Western science fiction was first introduced to Japan in the late 19th century during the so-called “Meiji Restoration” (1868) and the following social, industrial, and cultural reforms that awakened and stimulated the Japanese public’s interest in Western civilization. Newspapers and magazines started to introduce the achievements of cutting-edge science and technology as a means of “Fukoku Kyouhei,” the national slogan meaning “building a country of wealth and military strength.” Along with these articles, translations of scientific romance were printed and became popular: Jules Verne’s Around the World in 80 Days was published in 1878 and caused a sensation among a wide range of Japanese readers. More than thirty titles of Verne novels were translated in the following ten years.16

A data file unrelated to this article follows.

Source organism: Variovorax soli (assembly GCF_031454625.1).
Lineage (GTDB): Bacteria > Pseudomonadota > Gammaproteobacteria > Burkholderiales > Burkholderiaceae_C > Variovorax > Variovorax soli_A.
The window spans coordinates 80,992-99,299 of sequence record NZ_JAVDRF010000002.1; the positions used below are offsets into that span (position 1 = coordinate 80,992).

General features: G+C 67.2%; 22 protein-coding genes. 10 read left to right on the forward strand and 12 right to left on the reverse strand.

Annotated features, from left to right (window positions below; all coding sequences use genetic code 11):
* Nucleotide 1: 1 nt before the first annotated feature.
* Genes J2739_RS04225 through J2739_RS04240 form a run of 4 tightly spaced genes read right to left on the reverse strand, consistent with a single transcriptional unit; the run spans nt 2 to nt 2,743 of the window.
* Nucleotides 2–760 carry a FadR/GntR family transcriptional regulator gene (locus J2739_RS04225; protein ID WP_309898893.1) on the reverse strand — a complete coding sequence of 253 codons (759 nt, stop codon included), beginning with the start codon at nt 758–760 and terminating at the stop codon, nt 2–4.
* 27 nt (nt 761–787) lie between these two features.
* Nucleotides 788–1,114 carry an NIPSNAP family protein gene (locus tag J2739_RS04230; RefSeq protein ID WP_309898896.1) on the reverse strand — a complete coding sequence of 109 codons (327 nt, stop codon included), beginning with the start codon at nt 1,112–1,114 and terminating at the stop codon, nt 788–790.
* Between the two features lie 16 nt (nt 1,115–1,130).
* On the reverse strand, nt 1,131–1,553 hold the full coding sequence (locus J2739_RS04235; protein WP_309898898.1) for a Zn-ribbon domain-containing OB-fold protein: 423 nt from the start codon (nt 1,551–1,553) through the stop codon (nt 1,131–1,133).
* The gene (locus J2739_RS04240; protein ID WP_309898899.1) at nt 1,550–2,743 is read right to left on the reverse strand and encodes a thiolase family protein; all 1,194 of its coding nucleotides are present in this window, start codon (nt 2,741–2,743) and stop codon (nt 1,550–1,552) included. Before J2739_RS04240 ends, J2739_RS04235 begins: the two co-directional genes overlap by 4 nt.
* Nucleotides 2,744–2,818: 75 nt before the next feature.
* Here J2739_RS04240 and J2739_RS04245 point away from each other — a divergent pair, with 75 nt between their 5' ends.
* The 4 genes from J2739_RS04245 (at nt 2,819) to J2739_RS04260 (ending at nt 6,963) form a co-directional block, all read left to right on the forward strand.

After Verne, British novelist and social critic H. G. Wells was popular with this readership. The Time Machine was translated by Ruikou Kuroiwa, a newspaper editor, translator, and prominent literary figure, and was published under the title Hatiju Mannengo no Sekai (The Society of Eight Hundred Thousand Years After). The Japanese title indicated that public interest had shifted from the introduction of Western civilization and scientific achievement to anticipation of the future of humanity and society.17

For the Japanese over several decades after the Meiji restoration, science and technology were less areas for academic or intellectual focus than practical means for the nation’s development. This tendency supported pre-war Japan’s expansionistic policy and the invasion of East Asia. Novels about future war and tales of incredible new weapons accompanied by adventures in exotic settings prevailed during this period of military expansionism in the 1920s to 1930s, especially in juvenile magazines and books. Shunro Oshikawa (1877–1914) was the first representative of the genre. Influenced by Verne, he wrote his most popular book, Kaitei Gunkan (Undersea Battleship, 1900), which “effectively predicted the actual war of 1904–05.”18